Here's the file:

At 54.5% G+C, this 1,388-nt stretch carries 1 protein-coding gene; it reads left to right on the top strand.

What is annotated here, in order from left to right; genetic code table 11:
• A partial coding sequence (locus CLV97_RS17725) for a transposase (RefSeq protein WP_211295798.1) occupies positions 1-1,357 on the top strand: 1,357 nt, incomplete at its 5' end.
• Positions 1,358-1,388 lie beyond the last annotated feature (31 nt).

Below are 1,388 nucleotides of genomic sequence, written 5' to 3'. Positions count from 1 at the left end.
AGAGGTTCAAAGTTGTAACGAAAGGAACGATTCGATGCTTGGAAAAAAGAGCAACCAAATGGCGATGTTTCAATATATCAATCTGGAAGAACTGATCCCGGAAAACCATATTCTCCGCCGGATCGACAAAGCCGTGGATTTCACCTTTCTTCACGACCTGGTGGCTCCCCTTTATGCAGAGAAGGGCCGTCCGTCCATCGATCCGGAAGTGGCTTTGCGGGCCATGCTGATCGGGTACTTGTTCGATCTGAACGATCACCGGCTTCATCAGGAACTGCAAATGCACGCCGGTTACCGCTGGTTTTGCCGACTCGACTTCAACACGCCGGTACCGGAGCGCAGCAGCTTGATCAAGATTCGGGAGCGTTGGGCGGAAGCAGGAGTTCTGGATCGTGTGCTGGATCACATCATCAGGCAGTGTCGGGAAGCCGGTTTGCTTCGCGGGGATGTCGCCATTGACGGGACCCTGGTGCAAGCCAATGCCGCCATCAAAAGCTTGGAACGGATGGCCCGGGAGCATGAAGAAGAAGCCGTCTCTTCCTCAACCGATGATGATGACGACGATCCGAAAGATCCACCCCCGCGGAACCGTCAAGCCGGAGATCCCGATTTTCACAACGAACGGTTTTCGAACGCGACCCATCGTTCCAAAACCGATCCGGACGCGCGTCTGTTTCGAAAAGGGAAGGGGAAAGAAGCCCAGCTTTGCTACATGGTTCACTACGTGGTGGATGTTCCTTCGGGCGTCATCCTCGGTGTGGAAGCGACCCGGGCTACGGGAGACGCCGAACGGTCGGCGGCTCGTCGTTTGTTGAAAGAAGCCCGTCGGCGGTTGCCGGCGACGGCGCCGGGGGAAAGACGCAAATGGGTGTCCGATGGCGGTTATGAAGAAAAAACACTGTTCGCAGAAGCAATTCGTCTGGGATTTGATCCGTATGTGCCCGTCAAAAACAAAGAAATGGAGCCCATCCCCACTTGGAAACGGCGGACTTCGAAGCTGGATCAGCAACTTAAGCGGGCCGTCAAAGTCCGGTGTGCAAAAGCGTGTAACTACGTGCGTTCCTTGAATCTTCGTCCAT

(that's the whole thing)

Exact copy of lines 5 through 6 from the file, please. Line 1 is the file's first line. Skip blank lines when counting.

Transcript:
Below are 1,388 nucleotides of genomic sequence, written 5' to 3'. Positions count from 1 at the left end.
AGAGGTTCAAAGTTGTAACGAAAGGAACGATTCGATGCTTGGAAAAAAGAGCAACCAAATGGCGATGTTTCAATATATCAATCTGGAAGAACTGATCCCGGAAAACCATATTCTCCGCCGGATCGACAAAGCCGTGGATTTCACCTTTCTTCACGACCTGGTGGCTCCCCTTTATGCAGAGAAGGGCCGTCCGTCCATCGATCCGGAAGTGGCTTTGCGGGCCATGCTGATCGGGTACTTGTTCGATCTGAACGATCACCGGCTTCATCAGGAACTGCAAATGCACGCCGGTTACCGCTGGTTTTGCCGACTCGACTTCAACACGCCGGTACCGGAGCGCAGCAGCTTGATCAAGATTCGGGAGCGTTGGGCGGAAGCAGGAGTTCTGGATCGTGTGCTGGATCACATCATCAGGCAGTGTCGGGAAGCCGGTTTGCTTCGCGGGGATGTCGCCATTGACGGGACCCTGGTGCAAGCCAATGCCGCCATCAAAAGCTTGGAACGGATGGCCCGGGAGCATGAAGAAGAAGCCGTCTCTTCCTCAACCGATGATGATGACGACGATCCGAAAGATCCACCCCCGCGGAACCGTCAAGCCGGAGATCCCGATTTTCACAACGAACGGTTTTCGAACGCGACCCATCGTTCCAAAACCGATCCGGACGCGCGTCTGTTTCGAAAAGGGAAGGGGAAAGAAGCCCAGCTTTGCTACATGGTTCACTACGTGGTGGATGTTCCTTCGGGCGTCATCCTCGGTGTGGAAGCGACCCGGGCTACGGGAGACGCCGAACGGTCGGCGGCTCGTCGTTTGTTGAAAGAAGCCCGTCGGCGGTTGCCGGCGACGGCGCCGGGGGAAAGACGCAAATGGGTGTCCGATGGCGGTTATGAAGAAAAAACACTGTTCGCAGAAGCAATTCGTCTGGGATTTGATCCGTATGTGCCCGTCAAAAACAAAGAAATGGAGCCCATCCCCACTTGGAAACGGCGGACTTCGAAGCTGGATCAGCAACTTAAGCGGGCCGTCAAAGTCCGGTGTGCAAAAGCGTGTAACTACGTGCGTTCCTTGAATCTTCGTCCAT